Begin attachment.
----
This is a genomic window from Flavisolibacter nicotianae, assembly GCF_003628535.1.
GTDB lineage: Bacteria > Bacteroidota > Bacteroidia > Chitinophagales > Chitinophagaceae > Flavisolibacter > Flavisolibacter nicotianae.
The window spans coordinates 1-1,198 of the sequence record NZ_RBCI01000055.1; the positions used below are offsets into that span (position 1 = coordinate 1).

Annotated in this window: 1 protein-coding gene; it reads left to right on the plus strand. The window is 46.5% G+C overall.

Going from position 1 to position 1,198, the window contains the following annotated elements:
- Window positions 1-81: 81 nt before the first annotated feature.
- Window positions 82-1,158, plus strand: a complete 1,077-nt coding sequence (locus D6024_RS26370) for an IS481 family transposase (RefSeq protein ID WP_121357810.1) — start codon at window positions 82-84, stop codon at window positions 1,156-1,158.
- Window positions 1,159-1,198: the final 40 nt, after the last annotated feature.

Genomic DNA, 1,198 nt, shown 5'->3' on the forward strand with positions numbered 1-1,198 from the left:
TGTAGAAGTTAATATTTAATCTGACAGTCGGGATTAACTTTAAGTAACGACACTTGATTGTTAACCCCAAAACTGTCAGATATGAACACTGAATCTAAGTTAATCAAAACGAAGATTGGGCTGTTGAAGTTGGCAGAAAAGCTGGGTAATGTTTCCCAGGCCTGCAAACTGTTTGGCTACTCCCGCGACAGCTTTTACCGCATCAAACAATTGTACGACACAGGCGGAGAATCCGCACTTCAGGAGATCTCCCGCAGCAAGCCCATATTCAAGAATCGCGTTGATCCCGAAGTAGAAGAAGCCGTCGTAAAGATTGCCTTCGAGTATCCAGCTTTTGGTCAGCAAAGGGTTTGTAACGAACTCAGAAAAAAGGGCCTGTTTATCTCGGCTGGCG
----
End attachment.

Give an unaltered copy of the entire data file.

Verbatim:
This is a genomic window from Flavisolibacter nicotianae, assembly GCF_003628535.1.
GTDB lineage: Bacteria > Bacteroidota > Bacteroidia > Chitinophagales > Chitinophagaceae > Flavisolibacter > Flavisolibacter nicotianae.
The window spans coordinates 1-1,198 of the sequence record NZ_RBCI01000055.1; the positions used below are offsets into that span (position 1 = coordinate 1).

Annotated in this window: 1 protein-coding gene; it reads left to right on the plus strand. The window is 46.5% G+C overall.

Going from position 1 to position 1,198, the window contains the following annotated elements:
- Window positions 1-81: 81 nt before the first annotated feature.
- Window positions 82-1,158, plus strand: a complete 1,077-nt coding sequence (locus D6024_RS26370) for an IS481 family transposase (RefSeq protein ID WP_121357810.1) — start codon at window positions 82-84, stop codon at window positions 1,156-1,158.
- Window positions 1,159-1,198: the final 40 nt, after the last annotated feature.

Genomic DNA, 1,198 nt, shown 5'->3' on the forward strand with positions numbered 1-1,198 from the left:
TGTAGAAGTTAATATTTAATCTGACAGTCGGGATTAACTTTAAGTAACGACACTTGATTGTTAACCCCAAAACTGTCAGATATGAACACTGAATCTAAGTTAATCAAAACGAAGATTGGGCTGTTGAAGTTGGCAGAAAAGCTGGGTAATGTTTCCCAGGCCTGCAAACTGTTTGGCTACTCCCGCGACAGCTTTTACCGCATCAAACAATTGTACGACACAGGCGGAGAATCCGCACTTCAGGAGATCTCCCGCAGCAAGCCCATATTCAAGAATCGCGTTGATCCCGAAGTAGAAGAAGCCGTCGTAAAGATTGCCTTCGAGTATCCAGCTTTTGGTCAGCAAAGGGTTTGTAACGAACTCAGAAAAAAGGGCCTGTTTATCTCGGCTGGCG